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Inbox: Kiermaier to provide boost Rays need?

Beat reporter Bill Chastain answers questions from fans
MLB.com @wwchastain

I think now that Kevin Kiermaier is back, the fortunes of the team are going to turn around for the better. How bad do you think the Rays missed Kiermaier this season?
-- Frank T., Tampa, Fla.

I'm not sure if the Rays would be in first place in the American League East if Kiermaier didn't miss as much time as he did, but I think they'd be more in the middle of things had he been with the team. Take the positive effects he had on games this past weekend. Or look at the 2016 season if you want to get an idea about Kiermaier's value. Tampa Bay was a different team with him in the lineup, and his 25 Defensive Runs Saved led all Major League center fielders. Everybody is replaceable to a certain extent, but Kiermaier has proven time and again that he's special.

I think now that Kevin Kiermaier is back, the fortunes of the team are going to turn around for the better. How bad do you think the Rays missed Kiermaier this season?
-- Frank T., Tampa, Fla.

I'm not sure if the Rays would be in first place in the American League East if Kiermaier didn't miss as much time as he did, but I think they'd be more in the middle of things had he been with the team. Take the positive effects he had on games this past weekend. Or look at the 2016 season if you want to get an idea about Kiermaier's value. Tampa Bay was a different team with him in the lineup, and his 25 Defensive Runs Saved led all Major League center fielders. Everybody is replaceable to a certain extent, but Kiermaier has proven time and again that he's special.

I'm still mad about Tim Beckham. We drafted the guy with the No. 1 pick of the 2008 Draft, he never does well; then, once he's finally performing like the guy we thought we drafted, we trade him. I just don't get it.
-- Tom C., Clearwater, Fla.

It's interesting how the tide of public opinion has turned regarding Beckham. For years, I've received emails that questioned why the Rays had not gotten rid of Beckham before, and why didn't they draft Buster Posey, and just about everything negative in the book about Beckham. Finally, they traded him and now the tide turns the other way. I'm not exactly sure why the club felt inclined to deal him at this juncture, but I've surmised by the return for him in the deal that Tampa Bay no longer felt he fit in on the team. I know from some of the remarks by Rays players after the trade that they liked his talent, though.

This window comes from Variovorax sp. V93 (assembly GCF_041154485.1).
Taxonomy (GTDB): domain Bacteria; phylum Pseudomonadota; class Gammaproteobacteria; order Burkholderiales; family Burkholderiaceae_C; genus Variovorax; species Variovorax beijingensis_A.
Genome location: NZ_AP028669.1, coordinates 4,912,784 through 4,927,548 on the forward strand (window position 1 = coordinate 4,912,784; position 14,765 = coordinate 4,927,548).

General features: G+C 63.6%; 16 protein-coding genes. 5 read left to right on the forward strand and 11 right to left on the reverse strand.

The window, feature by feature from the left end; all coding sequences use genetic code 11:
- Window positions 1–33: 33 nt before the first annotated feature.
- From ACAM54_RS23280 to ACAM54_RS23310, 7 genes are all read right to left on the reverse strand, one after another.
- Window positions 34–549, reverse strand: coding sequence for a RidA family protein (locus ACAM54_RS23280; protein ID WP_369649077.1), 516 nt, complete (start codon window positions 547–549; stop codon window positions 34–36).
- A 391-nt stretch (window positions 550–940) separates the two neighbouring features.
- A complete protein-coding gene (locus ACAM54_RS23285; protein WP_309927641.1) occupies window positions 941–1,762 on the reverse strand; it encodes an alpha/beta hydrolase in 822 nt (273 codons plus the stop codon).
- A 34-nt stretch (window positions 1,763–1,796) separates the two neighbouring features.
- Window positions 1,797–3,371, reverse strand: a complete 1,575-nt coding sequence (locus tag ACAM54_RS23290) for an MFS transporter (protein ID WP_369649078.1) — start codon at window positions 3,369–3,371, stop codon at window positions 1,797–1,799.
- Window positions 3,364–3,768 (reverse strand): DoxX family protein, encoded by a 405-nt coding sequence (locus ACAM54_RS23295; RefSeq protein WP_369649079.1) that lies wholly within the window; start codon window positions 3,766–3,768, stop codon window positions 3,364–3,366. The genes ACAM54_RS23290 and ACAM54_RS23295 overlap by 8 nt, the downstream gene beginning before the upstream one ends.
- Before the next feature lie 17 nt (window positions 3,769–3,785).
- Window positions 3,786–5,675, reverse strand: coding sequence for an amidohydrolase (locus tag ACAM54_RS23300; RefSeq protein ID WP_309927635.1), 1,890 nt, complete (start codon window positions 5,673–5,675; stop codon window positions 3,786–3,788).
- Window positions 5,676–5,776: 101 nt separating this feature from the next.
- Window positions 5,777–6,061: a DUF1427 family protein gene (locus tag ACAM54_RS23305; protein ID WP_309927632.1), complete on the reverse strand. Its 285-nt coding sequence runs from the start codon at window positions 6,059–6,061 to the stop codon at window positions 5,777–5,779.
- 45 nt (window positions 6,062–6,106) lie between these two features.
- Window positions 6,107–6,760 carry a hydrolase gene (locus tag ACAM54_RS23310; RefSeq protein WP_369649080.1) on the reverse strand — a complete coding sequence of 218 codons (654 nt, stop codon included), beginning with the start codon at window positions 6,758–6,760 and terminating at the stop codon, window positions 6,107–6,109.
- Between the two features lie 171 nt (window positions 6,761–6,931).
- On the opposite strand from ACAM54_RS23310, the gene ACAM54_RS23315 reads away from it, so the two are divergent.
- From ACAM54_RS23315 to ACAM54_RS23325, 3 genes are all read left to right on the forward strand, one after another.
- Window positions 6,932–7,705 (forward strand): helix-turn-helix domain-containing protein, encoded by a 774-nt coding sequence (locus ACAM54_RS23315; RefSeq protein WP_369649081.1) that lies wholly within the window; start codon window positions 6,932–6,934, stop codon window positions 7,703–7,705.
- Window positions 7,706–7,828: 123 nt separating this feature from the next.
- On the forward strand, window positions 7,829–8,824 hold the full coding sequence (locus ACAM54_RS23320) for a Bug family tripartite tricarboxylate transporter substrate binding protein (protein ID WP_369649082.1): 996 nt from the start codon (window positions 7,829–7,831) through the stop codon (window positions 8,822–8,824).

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Now that Kiermaier has returned, do you think he'll take it easy a little more so he won't bang himself up as much as he has? What good is he to the team if he's not able to play?
-- Bob A., St. Petersburg

I'm not a fan of Kiermaier taking it easy. First, I've been around sports a long time, and I've heard a lot of athletes say that taking it easy on any play -- in any sport -- makes you more susceptable to getting injured. Next, taking it easy isn't Kiermaier. One of the things that makes him special is the fact he seems to have an extra gear. If Kiermaier is not playing like his hair's on fire, he's just not as valuable of a player. And he's certainly not as fun to watch.

With the Rays looking less and less like playoff contenders, I'm starting to look toward the 2018 season. Which of the team's young Minor League players might we see with the team in '18?
-- Ted G., Tampa, Fla.

Three top prospects immediately come to mind: shortstop Willy Adames (No. 2), right-hander Brent Honeywell (No. 1) and first baseman Jake Bauers (No. 5). I think all of them will arrive to camp in the spring with a chance to make the team. Of that group, I think Bauers has the most clear-cut path to becoming a starter. Current first basemen Lucas Duda and Logan Morrison will both be free agents. On top of that, the Rays traded Casey Gillaspie to the White Sox to get Dan Jennings. I've seen Bauers play, and I'm impressed. I think he's opened eyes with for Tampa Bay as well.

I'm figuring that Alex Cobb will go the free-agency route after this season -- unless the Rays manage to trade him before this season is over. Given that reality, what do you think next season's rotation will look like?
-- Fred A., Jacksonville, Fla.

Based on the way the Rays operate, along with what they've done in the past, I'm in agreement with you that Cobb will go elsewhere via free agency. You also have to wonder if this will be the offseason when Tampa Bay trades Chris Archer. If the Rays don't trade him, he'll obviously be the guy at the top of the rotation, followed by Jake Odorizzi and Matt Andriese. After that, I think it will be an open competition between Austin Pruitt, Blake Snell, Jacob Faria and Honeywell.

I'm wondering what the Rays are going to do at shortstop next season. They've got Adeiny Hechavarria, Daniel Robertson and Matt Duffy at the Major League level and Adames coming up through the ranks.
-- Bill D., St. Petersburg

First, Hechavarria has done a really nice job playing shortstop since coming over from the Marlins in a trade. Next, let's wait and see if Duffy will finally be healthy. He's had a year he'd like to forget while trying to come back from heel surgery. Robertson has shown a really good glove this year, but his bat needs to catch up to his glove. Then there's Adames, who, I think once he's ready for the job, it will be his. So when and if the organization feels he's ready, I'll be surprised if they don't clear the deck for his arrival.

Bill Chastain has covered the Rays for MLB.com since 2005.

Tampa Bay Rays